The Southwestern Historical Quarterly, Volume 21, July 1917 - April, 1918

The Southwestern Historical Quarterly

CONTEMPORARY POETRY OF THE TEXAN REVOLU-
TION
ALEX DIENST
The poems presented in this article have been carefully sought
for by me in the past twenty years. With the exception of three
of them, I have no knowledge of any of them having been re-
printed after their original appearance in print. While I have
found about one hundred poems printed during the days of the
Republic of Texas, in this section I have only included those
that appeared in print during 1836, the "heroic period of Texas
history," and the year of the declaration of Texan independence.
It is barely possible that two or three of these poems have never
been in print. I possess the original manuscripts, and from
marginal notes thereon, I should judge that they had appeared
in some contemporaneous publication in 1836, but, if so, I have
not located them.
While not claiming to be a judge of poetical literature, I am
quite sure that any patriot, especially in these days of universal
patriotism, will agree with me that these poems are not only
meritorious, but are far above the average in thought, rhythm,
vivacity, energy of expression, and poetical expression.
It is a trite saying that the poet has a prophetic insight. A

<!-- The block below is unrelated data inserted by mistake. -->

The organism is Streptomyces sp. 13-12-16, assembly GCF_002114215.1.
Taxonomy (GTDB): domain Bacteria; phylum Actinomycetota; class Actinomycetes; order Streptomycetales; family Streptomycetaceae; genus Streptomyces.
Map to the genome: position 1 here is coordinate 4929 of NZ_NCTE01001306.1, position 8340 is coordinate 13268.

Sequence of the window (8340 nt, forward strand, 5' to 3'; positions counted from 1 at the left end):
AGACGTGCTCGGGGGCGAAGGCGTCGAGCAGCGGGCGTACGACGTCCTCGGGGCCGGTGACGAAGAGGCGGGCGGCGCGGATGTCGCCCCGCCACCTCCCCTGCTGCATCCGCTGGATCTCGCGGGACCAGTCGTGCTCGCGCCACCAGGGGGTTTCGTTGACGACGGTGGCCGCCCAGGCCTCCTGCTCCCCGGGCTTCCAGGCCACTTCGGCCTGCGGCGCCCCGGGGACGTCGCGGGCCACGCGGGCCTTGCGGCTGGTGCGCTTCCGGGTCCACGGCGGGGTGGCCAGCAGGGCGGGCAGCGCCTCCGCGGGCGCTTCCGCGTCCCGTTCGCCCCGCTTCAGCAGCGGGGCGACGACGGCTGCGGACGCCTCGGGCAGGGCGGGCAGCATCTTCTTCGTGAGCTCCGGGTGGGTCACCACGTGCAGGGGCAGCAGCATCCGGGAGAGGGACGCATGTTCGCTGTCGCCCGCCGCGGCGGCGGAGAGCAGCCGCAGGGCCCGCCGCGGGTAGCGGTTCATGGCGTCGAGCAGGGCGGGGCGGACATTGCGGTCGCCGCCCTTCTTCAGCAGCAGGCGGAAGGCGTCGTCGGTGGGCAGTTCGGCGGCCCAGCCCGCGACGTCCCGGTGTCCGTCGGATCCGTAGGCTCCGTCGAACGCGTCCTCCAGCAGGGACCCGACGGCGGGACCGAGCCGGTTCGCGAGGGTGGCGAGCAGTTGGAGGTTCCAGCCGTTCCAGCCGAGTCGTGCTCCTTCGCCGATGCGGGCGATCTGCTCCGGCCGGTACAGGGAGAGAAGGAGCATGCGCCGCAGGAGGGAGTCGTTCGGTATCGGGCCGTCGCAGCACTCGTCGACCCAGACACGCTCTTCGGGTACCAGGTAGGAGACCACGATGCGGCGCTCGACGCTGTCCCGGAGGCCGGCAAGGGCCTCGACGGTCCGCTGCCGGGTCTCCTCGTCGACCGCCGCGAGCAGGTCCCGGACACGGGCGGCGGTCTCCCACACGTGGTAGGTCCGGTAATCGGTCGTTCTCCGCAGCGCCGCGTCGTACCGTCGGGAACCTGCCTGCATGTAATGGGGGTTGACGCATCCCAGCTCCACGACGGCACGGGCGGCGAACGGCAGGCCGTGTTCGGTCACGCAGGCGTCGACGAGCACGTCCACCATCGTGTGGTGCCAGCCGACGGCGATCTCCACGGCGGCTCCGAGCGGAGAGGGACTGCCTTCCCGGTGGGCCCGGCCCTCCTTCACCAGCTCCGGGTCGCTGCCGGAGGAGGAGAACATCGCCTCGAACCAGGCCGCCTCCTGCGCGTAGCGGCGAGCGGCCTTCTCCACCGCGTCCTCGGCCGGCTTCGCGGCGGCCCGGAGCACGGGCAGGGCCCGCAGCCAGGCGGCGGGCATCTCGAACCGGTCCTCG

careful perusal of the verses here presented will show that not
a prophecy here foretold, or a hope for the future grandeur and
perpetuity and liberty and prosperity of the then struggling in-
fant Republic of Texas, but that Time has fulfilled, "pressed
down, good measure, running over."
Not a poem bearing on the subject of the war has been ex-
cluded. The collection is as complete for the year 1836 as I
could make it. It would have been an easy matter, and a pleas-
ure, for me to annotate each poem, and possibly enlighten some
readers whose study of Texas history may not have been so ex-
tensive as to understand fully every reference to Texas history
herein cited, but I believed that it would mar the beauty of the
poems to distract the reader's attention by a too promiscuous use
of notes. I, therefore, present them to the reader with only such

156

Texas State Historical Association. The Southwestern Historical Quarterly, Volume 21, July 1917 - April, 1918. Austin, Texas. The Portal to Texas History. http://texashistory.unt.edu/ark:/67531/metapth101073/. Accessed November 24, 2014.